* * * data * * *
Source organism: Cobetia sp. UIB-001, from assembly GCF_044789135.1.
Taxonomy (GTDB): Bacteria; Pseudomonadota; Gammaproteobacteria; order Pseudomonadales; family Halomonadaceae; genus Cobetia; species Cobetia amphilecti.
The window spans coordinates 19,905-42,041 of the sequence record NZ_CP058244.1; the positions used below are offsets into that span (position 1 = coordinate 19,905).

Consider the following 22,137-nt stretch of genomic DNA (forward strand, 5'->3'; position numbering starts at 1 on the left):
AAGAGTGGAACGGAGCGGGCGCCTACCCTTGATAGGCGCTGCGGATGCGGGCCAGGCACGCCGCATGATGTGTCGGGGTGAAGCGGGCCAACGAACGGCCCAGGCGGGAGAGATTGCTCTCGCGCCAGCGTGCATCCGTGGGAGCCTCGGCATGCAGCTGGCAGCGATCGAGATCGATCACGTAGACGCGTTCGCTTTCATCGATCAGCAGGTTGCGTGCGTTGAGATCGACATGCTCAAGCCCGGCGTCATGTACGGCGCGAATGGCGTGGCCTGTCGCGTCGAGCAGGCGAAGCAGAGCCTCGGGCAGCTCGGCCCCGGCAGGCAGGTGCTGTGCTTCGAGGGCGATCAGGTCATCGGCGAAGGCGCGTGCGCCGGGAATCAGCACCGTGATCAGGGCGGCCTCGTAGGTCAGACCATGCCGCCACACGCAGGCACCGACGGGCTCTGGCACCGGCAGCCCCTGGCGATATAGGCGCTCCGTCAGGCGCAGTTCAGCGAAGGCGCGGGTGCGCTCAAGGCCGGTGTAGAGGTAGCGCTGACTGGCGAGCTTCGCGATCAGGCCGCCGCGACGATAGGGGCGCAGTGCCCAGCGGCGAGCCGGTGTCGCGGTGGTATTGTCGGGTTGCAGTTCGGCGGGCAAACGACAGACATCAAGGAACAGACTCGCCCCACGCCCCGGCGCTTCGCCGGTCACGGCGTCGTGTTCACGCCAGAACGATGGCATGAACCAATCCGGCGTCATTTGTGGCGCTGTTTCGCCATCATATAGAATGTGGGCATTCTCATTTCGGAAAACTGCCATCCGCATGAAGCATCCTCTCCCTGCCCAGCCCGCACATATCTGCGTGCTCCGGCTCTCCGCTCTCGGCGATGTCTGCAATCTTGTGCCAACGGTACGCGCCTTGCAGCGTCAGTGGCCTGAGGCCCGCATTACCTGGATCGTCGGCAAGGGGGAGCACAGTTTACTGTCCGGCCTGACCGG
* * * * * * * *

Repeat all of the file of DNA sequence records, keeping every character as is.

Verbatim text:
Source organism: Cobetia sp. UIB-001, from assembly GCF_044789135.1.
Taxonomy (GTDB): Bacteria; Pseudomonadota; Gammaproteobacteria; order Pseudomonadales; family Halomonadaceae; genus Cobetia; species Cobetia amphilecti.
The window spans coordinates 19,905-42,041 of the sequence record NZ_CP058244.1; the positions used below are offsets into that span (position 1 = coordinate 19,905).

Consider the following 22,137-nt stretch of genomic DNA (forward strand, 5'->3'; position numbering starts at 1 on the left):
AAGAGTGGAACGGAGCGGGCGCCTACCCTTGATAGGCGCTGCGGATGCGGGCCAGGCACGCCGCATGATGTGTCGGGGTGAAGCGGGCCAACGAACGGCCCAGGCGGGAGAGATTGCTCTCGCGCCAGCGTGCATCCGTGGGAGCCTCGGCATGCAGCTGGCAGCGATCGAGATCGATCACGTAGACGCGTTCGCTTTCATCGATCAGCAGGTTGCGTGCGTTGAGATCGACATGCTCAAGCCCGGCGTCATGTACGGCGCGAATGGCGTGGCCTGTCGCGTCGAGCAGGCGAAGCAGAGCCTCGGGCAGCTCGGCCCCGGCAGGCAGGTGCTGTGCTTCGAGGGCGATCAGGTCATCGGCGAAGGCGCGTGCGCCGGGAATCAGCACCGTGATCAGGGCGGCCTCGTAGGTCAGACCATGCCGCCACACGCAGGCACCGACGGGCTCTGGCACCGGCAGCCCCTGGCGATATAGGCGCTCCGTCAGGCGCAGTTCAGCGAAGGCGCGGGTGCGCTCAAGGCCGGTGTAGAGGTAGCGCTGACTGGCGAGCTTCGCGATCAGGCCGCCGCGACGATAGGGGCGCAGTGCCCAGCGGCGAGCCGGTGTCGCGGTGGTATTGTCGGGTTGCAGTTCGGCGGGCAAACGACAGACATCAAGGAACAGACTCGCCCCACGCCCCGGCGCTTCGCCGGTCACGGCGTCGTGTTCACGCCAGAACGATGGCATGAACCAATCCGGCGTCATTTGTGGCGCTGTTTCGCCATCATATAGAATGTGGGCATTCTCATTTCGGAAAACTGCCATCCGCATGAAGCATCCTCTCCCTGCCCAGCCCGCACATATCTGCGTGCTCCGGCTCTCCGCTCTCGGCGATGTCTGCAATCTTGTGCCAACGGTACGCGCCTTGCAGCGTCAGTGGCCTGAGGCCCGCATTACCTGGATCGTCGGCAAGGGGGAGCACAGTTTACTGTCCGGCCTGACCGG